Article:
And the Lord God formed man from the dust of the earth …
Ashes to ashes, dust to dust …
I am going to die.
You are going to die.
Public Catholic has enough regular readers that it is a statistical certainty that at least one of us, perhaps more, will die this year.
Our souls, as the Scriptures say, will be required of us.
We have unbelievers who post on this board who tell us that nothing awaits us when we close our eyes on this world, that we will simply drift into the nothingness of non-existence, go back to the dust from which we came, and cease.
Our ending, according to them, will be our end.
But this, quite simply, is not true. I doubt very much that the nonbelievers who say it actually believe it. They use it as a ruse to hide behind when dealing with the existential miseries that their bankrupt philosophy imposes on them. It is an odd and sad outlook on life that finds its comfort in a studied hope for annihilation.
The truth is, there is no death for us. We are immortal beings who will live on past our bodies. Most of us sense this in a deep and incontrovertible way that can either comfort or torment us, depending on what we do with this innate knowledge of our own natures.
God is real. I have felt and known Him. I experienced His Presence in my life as an inpouring of love that I neither expected or sought.
But — and this is something that so frightens unbelievers that they invariably become angry when you say it — the devil and his evil are also real. It is not fashionable to say that. I’ve had members of the clergy chide me and tease me for believing it. But I do not doubt the reality of a malicious personality that hates the light and craves annihilation. I have felt his presence, too.
“If you eat of the fruit, you will not die” he told the woman, and like all really effective lies, this one was partial truth. You will not die … today. That was the truth of it. Turn your back on God. Defy Him. Do your own thing. And you will not die … today.
God lies, Satan told the woman, just as he tells us today. God lies to you when He says “Thou shalt not kill, lie, steal, commit adultery or covet.” He doesn’t mean it when He says “Put no other gods before Me.”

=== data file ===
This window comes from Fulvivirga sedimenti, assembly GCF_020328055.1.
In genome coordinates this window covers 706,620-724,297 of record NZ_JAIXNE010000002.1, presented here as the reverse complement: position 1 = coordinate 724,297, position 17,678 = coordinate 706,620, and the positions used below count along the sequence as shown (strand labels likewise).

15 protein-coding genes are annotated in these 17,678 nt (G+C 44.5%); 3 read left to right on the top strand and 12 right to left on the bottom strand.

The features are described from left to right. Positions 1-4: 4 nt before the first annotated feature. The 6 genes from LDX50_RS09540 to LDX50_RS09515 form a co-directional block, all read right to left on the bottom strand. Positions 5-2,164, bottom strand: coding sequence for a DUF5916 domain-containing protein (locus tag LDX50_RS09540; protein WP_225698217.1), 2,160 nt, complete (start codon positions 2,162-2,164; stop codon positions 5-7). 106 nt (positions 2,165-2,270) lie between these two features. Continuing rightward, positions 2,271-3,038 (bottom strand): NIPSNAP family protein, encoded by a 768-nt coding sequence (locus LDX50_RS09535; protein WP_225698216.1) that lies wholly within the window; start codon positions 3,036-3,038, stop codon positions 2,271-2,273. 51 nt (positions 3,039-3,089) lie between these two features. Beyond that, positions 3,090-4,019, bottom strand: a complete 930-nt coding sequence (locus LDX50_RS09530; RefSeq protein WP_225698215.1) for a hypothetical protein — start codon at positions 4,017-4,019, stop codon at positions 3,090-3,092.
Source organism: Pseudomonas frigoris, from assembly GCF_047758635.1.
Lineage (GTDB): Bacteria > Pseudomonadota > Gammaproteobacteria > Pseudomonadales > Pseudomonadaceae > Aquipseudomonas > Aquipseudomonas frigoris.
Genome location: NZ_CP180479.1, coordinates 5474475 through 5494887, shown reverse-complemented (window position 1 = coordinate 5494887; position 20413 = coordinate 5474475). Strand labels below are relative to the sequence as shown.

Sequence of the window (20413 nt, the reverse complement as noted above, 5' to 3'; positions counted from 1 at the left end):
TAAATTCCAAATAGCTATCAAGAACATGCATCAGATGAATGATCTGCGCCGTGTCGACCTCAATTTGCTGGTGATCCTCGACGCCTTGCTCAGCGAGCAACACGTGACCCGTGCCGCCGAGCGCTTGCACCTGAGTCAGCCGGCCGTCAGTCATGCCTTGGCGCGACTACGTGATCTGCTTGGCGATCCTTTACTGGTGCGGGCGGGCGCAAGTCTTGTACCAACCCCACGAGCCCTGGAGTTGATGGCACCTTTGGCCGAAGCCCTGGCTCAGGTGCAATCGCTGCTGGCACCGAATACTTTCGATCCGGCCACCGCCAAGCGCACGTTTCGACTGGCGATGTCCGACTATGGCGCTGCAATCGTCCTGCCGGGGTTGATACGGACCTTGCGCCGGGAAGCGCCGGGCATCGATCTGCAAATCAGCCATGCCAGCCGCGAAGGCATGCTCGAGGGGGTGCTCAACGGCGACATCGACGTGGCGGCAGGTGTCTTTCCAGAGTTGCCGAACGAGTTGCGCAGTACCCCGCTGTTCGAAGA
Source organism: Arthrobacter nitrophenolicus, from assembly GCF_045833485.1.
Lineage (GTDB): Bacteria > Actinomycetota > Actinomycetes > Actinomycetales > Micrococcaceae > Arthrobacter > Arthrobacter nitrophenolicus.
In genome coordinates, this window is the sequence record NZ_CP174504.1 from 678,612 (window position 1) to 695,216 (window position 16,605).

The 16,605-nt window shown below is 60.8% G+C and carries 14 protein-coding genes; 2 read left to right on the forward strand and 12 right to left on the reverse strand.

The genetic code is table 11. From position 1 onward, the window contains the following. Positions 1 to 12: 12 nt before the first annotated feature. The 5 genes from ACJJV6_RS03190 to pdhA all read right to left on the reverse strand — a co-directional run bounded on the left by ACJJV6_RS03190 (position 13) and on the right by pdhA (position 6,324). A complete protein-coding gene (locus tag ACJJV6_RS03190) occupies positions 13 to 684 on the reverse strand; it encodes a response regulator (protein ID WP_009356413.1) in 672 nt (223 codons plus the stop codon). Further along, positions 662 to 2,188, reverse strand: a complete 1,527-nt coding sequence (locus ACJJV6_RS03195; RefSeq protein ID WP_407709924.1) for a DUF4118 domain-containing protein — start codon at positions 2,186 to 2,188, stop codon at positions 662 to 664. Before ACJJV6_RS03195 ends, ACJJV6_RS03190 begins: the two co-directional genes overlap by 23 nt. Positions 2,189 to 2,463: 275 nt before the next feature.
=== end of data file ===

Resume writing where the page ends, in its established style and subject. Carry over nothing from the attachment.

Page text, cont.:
He lies. Because he doesn’t want you to have the pretty things of this world, to be able to enjoy the sexual pleasures He created for you, to live as you choose with your own free and preeminent will. He lies, and you are a fool for listening to Him.
Because you are not dust. You are the Lord of creation, the master of your fate, the god of your own life. There is nothing to fear because there is nothing that matters. At the end of our days, there is nothing but nothing. We stop. And we rot. We are carrion meat that walks for a time. So we should, again as the Scriptures say, eat, drink and be merry.
Like all effective lies, this one contains a bit of truth mixed in with the untruth. “Eat and you will not die … today.”
“Ignore God now and there will be no reckoning … today.”
Because you are dust, and you will die, regardless of how you live. You can run ten miles a day and your heart will still stop at some unknown time in your future. You can eat spinach and beans and forego fast food and steak, but your arteries will still cease to pump blood on some day you don’t know yet.
You can break every moral precept in the Scriptures, and you will not die … today. You will live for a time and you may even appear to triumph over those who do not indulge their darker natures as you do. There will be no reckoning … today.
But God is real. He gives us every opportunity to turn to Him and live life His way. He lets us choose. He sets before us every day life and death, and He lets us freely choose which of these we want.
That is what Lent is about. It isn’t a matter of giving up candy or foregoing wine for forty days. It is not about wearing ashes on our foreheads like religious jewelry or meatless Fridays.
Lent is about conversion. It is about renewal by means of awareness that we need to be renewed. The penances of Lent are signposts to guide us to a knowledge that we are but dust and we have sinned, but that we are also immortal beings who will one day stand before the God Who made us.
Lent is a time of turning again to the roots of our being. It is going back to the garden and acknowledging that we too “are naked and ashamed” before God. We, too are, to paraphrase St Peter, “sinful men and women.” But instead of crying out as Peter did, “Depart from me Lord, for I am a sinful man.” We can say, “come close to me Lord, for I am your broken child.”
The difference is the cross. The difference between despair and trust is the certain knowledge that we are bought at a terrible price and we do not have to be masters of our own fate. We do not have to feel our way blindly through life with no idea of what is right and wrong. We do not have to die an eternal death. We can have life, and have it abundantly. Because of the cross.
Lent is a time of penance and reflection in which we take an honest look at ourselves and our tawdry righteousness. Lent is for turning back to the One who can save us from ourselves. We are preparing to go to the cross where we will stand in solidarity with the rest of humanity, united in our sinfulness and our great need of Him and His redemption.
Lent is not about giving up candy and meatless Fridays. It is rather our gentle foretaste of Gethsemane.